In Latin, many of the more recent dictionaries and learning materials use the macron as the modern equivalent of the ancient Roman apex to mark long vowels. Any of the six vowel letters (ā, ē, ī, ō, ū, ȳ) can bear it. It is sometimes used in conjunction with the breve, especially to distinguish the short vowels /i/ and /u/ from their semi-vowel counterparts /j/ and /w/, originally, and often to this day, spelt with the same letters. However, the older of these editions are not always explicit on whether they mark long vowels or heavy syllables – a confusion that is even found in some modern learning materials. In addition, most of the newest academic publications use both the macron and the breve sparingly, mainly when vowel length is relevant to the discussion.
In romanization of classical Greek, the letters η (eta) and ω (omega) are transliterated, respectively, as ē and ō, representing the long vowels of classical Greek, whereas the short vowels ε (epsilon) and ο (omicron) are always transliterated as plain e and o. The other long vowel phonemes don't have dedicated letters in the Greek alphabet, being indicated by digraphs (transliterated likewise as digraphs) or by the letters α, ι , υ – represented as ā, ī, ū. The same three letters are transliterated as plain a, i, u when representing short vowels.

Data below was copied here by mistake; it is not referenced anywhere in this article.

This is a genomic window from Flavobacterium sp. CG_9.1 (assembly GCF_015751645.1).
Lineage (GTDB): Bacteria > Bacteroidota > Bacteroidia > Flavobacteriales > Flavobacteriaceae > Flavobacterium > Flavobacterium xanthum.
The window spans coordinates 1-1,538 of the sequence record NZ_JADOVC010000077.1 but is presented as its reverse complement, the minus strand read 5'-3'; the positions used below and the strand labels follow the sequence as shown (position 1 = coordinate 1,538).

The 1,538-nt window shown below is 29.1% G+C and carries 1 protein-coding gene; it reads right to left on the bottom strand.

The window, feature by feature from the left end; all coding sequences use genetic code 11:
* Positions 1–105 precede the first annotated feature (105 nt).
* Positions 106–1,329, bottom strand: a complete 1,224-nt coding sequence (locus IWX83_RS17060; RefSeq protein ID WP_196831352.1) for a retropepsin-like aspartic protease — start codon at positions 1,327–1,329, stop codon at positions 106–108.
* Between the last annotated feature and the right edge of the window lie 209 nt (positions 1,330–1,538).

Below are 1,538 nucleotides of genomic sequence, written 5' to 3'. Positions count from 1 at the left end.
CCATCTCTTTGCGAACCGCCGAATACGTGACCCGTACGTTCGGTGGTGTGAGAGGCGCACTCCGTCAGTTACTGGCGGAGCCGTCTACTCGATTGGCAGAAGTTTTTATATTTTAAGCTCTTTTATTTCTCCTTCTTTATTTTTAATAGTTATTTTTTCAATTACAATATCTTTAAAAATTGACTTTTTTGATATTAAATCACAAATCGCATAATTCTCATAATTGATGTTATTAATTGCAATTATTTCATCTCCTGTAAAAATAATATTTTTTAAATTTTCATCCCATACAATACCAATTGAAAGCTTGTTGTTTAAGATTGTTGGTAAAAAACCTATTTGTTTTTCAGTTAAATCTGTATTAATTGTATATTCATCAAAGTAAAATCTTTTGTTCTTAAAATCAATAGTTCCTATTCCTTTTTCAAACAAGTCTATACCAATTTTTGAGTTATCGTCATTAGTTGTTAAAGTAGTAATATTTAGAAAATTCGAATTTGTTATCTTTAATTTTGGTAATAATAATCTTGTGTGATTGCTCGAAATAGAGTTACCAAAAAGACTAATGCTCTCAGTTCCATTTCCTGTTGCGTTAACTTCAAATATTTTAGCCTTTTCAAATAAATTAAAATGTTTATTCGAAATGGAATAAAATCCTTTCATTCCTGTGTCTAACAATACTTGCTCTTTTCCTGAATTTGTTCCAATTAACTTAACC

Latvian. ā, ē, ī, ū are separate letters but are given the same position in collation as a, e, i, u respectively. Ō was also used in Latvian, but it was discarded as of 1946. Some usage remains in Latgalian.
Lithuanian. ū is a separate letter but is given the same position in collation as the unaccented u. It marks a long vowel; other long vowels are indicated with an ogonek (which used to indicate nasalization, but it no longer does): ą, ę, į, ų and o being always long in Lithuanian except for some recent loanwords. For the long counterpart of i, y is used.